-------------------------------------                                                                                                                 
select * from blobbo where dbms_lob.instr(yorm,hextoraw('EAEAEAFF')) > 0                                                                              
                                                                                                                                                      
Plan hash value: 925165977                                                                                                                            
                                                                                                                                                      
----------------------------------------------------------------------------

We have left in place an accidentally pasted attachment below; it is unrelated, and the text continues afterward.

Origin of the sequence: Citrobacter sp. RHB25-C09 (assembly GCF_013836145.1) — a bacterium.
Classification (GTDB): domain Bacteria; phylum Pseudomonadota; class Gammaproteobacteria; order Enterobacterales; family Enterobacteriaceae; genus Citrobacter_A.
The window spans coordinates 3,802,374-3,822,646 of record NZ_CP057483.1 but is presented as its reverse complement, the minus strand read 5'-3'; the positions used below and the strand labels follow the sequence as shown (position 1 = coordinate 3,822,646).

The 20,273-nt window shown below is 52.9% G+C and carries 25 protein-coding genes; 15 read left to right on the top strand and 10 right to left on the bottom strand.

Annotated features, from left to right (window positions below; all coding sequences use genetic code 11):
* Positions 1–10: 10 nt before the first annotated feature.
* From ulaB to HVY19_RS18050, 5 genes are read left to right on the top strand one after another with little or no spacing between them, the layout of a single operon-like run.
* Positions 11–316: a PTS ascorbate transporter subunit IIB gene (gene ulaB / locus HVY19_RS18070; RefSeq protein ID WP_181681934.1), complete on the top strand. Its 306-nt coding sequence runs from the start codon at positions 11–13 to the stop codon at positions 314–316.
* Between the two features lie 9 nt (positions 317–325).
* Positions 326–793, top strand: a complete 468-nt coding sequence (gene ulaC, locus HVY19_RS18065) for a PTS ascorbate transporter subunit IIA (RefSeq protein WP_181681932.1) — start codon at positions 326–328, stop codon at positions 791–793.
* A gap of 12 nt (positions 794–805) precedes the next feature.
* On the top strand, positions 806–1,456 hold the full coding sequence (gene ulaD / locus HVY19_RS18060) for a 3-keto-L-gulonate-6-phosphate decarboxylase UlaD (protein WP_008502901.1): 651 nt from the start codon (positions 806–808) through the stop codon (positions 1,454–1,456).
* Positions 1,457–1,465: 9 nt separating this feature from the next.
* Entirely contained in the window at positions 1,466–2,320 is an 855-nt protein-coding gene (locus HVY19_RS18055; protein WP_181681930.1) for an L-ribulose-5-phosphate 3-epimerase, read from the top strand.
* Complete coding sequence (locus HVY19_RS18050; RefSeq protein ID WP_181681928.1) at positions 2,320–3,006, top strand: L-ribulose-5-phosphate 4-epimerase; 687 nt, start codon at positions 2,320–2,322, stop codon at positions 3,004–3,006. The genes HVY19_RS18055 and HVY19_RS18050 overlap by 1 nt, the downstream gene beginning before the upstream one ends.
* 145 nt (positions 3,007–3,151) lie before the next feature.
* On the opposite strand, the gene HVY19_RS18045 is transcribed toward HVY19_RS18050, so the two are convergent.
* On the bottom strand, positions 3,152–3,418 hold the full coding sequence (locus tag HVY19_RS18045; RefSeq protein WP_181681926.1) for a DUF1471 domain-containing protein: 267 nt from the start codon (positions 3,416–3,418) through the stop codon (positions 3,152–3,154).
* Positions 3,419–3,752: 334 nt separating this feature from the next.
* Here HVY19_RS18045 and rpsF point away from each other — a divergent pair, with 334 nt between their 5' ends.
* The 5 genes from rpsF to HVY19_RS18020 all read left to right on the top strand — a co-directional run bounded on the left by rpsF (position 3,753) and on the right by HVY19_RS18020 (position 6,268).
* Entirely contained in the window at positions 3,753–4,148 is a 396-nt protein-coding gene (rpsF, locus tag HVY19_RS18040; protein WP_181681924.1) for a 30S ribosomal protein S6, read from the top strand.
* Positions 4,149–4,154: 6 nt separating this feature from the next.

| Id  | Operation         | Name   | Rows  | Bytes | Cost (%CPU)| Time     |                                                                          
----------------------------------------------------------------------------                                                                          
|   0 | SELECT STATEMENT  |        |       |       |     3 (100)|          |                                                                          
|*  1 |  TABLE ACCESS FULL| BLOBBO |     1 |  2015 |     3   (0)| 00:00:01 |                                                                          
----------------------------------------------------------------------------